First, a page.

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Introduction

Electron micrograph shows a long, thin chromosome that has a banding pattern.
Figure 13.1 Chromosomes are threadlike nuclear structures consisting of DNA and proteins that serve as the repositories for genetic information. The chromosomes depicted here were isolated from a fruit fly’s salivary gland, stained with dye, and visualized under a microscope. Akin to miniature bar codes, chromosomes absorb different dyes to produce characteristic banding patterns, which allows for their routine identification. (credit: modification of work by “LPLT”/Wikimedia Commons; scale-bar data from Matt Russell)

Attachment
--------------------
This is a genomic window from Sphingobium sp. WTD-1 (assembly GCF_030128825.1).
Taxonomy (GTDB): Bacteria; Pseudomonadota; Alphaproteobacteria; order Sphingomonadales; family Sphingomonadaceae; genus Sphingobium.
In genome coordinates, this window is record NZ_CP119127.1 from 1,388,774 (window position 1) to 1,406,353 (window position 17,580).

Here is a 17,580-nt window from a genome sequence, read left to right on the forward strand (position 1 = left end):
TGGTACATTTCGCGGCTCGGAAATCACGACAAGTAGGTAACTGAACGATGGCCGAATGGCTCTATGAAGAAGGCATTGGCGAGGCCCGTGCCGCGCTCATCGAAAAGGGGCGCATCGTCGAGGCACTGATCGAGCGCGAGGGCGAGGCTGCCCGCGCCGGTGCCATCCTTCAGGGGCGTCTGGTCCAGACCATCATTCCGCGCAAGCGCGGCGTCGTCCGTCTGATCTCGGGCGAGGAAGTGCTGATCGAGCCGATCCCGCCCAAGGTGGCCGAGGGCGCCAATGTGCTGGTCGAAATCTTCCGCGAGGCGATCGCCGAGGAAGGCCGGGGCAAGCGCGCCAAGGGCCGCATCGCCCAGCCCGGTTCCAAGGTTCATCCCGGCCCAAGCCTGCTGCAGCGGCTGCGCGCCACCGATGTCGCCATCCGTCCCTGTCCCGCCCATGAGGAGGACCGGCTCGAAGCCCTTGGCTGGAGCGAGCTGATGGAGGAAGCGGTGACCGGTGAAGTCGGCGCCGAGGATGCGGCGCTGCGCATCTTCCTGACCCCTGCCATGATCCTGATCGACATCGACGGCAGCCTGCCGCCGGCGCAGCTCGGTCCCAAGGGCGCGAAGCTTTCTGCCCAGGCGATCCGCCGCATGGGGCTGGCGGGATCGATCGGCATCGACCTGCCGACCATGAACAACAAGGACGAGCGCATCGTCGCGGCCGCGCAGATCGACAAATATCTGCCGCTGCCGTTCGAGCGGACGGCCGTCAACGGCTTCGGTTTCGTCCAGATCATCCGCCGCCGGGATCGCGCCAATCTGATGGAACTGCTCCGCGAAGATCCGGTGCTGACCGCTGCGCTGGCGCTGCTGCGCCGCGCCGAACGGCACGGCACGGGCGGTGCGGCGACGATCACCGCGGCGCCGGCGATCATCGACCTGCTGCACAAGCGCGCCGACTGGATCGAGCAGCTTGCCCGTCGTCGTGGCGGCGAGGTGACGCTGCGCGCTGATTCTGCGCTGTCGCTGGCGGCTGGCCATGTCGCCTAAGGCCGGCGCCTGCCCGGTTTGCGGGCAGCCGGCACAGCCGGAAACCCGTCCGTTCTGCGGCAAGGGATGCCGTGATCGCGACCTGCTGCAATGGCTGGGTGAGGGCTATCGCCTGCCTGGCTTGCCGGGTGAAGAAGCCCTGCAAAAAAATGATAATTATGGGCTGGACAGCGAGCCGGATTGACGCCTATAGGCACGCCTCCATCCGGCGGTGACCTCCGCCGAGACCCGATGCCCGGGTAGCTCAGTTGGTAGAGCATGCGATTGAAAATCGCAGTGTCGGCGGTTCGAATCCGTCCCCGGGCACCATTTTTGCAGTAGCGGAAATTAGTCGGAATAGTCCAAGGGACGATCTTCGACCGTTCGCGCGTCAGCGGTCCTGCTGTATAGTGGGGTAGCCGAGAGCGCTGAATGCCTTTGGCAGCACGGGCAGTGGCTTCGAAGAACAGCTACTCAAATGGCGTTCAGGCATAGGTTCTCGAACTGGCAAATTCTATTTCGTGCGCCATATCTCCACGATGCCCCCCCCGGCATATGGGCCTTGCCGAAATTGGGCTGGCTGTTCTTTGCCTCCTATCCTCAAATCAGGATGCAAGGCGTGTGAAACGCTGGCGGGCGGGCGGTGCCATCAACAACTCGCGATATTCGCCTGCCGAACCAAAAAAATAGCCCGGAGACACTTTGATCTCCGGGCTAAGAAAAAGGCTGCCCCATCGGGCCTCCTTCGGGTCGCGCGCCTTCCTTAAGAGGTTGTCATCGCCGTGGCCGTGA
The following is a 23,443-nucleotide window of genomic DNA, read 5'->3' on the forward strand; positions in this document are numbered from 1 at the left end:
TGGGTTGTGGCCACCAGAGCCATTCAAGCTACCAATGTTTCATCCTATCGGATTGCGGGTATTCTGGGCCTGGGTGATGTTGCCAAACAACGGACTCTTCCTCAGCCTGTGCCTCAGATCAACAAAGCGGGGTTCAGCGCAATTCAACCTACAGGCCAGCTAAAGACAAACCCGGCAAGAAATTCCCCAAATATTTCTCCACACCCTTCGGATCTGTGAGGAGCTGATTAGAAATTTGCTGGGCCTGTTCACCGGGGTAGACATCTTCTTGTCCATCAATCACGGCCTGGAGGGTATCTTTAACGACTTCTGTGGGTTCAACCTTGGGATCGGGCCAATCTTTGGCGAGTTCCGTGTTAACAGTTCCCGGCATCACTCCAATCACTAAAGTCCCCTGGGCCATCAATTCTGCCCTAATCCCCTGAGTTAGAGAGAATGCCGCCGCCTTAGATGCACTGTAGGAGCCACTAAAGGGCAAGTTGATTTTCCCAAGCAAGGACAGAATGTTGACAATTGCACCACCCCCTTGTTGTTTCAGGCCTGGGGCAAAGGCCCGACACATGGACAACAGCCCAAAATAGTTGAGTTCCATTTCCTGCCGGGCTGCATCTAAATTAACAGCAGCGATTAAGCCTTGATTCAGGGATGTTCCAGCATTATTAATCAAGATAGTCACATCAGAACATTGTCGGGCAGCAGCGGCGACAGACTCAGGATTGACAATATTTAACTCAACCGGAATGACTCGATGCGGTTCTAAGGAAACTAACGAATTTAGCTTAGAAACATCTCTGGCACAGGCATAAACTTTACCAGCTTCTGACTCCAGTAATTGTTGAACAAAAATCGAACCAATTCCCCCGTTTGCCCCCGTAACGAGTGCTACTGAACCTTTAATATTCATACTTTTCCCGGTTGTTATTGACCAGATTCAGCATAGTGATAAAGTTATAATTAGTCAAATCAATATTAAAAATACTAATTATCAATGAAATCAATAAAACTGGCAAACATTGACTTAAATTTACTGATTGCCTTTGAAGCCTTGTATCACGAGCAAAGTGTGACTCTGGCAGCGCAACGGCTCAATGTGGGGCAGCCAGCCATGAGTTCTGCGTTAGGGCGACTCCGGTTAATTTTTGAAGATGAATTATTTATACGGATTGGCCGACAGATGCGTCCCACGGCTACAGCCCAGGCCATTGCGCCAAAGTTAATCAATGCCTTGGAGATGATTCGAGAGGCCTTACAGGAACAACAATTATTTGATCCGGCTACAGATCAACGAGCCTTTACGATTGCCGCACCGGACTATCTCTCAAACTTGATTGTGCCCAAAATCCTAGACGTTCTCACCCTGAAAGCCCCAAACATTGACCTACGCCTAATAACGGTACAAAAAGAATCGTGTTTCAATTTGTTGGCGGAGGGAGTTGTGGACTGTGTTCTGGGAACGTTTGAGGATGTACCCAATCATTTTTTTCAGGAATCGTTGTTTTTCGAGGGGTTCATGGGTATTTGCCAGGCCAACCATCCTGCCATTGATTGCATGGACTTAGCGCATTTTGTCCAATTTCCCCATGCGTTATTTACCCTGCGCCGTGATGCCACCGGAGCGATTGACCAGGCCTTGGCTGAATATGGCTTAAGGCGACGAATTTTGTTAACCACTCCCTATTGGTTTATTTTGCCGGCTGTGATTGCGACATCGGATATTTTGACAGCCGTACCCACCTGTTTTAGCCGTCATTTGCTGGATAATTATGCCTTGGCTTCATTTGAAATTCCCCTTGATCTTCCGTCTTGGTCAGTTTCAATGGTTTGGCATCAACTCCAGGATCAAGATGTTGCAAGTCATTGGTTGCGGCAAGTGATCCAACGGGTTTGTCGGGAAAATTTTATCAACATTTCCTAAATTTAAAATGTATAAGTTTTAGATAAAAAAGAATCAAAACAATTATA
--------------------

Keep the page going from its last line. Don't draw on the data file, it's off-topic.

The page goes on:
According to the United Nations Office on Drugs and Crime, approximately 95 percent of those who commit homicide are men. While behavior is shaped by the environment one grows up and lives in, genetics also play a role. For example, scientists have discovered genes that appear to increase one’s tendency to exhibit aggressive behavior. One of the genes, called MAOA, is located on the X chromosome. In one recent study involving a group of male prisoners in Finland, scientists found that the prisoners who inherited a variant of this gene were between 5 percent and 10 percent more likely to have committed a violent crime. Men only have one copy of the gene, since men only have one X chromosome. Women, however, have two copies of the X chromosome and therefore two copies of the gene. Therefore, women who inherit the variant allele will most likely also have a normal allele to counteract its effects. It is important to note that many men inherit the variant copy of MAOA and only some commit violent crimes. The environment seems to play a much more critical role. You can read more about nature/nurture roles in crime in this article.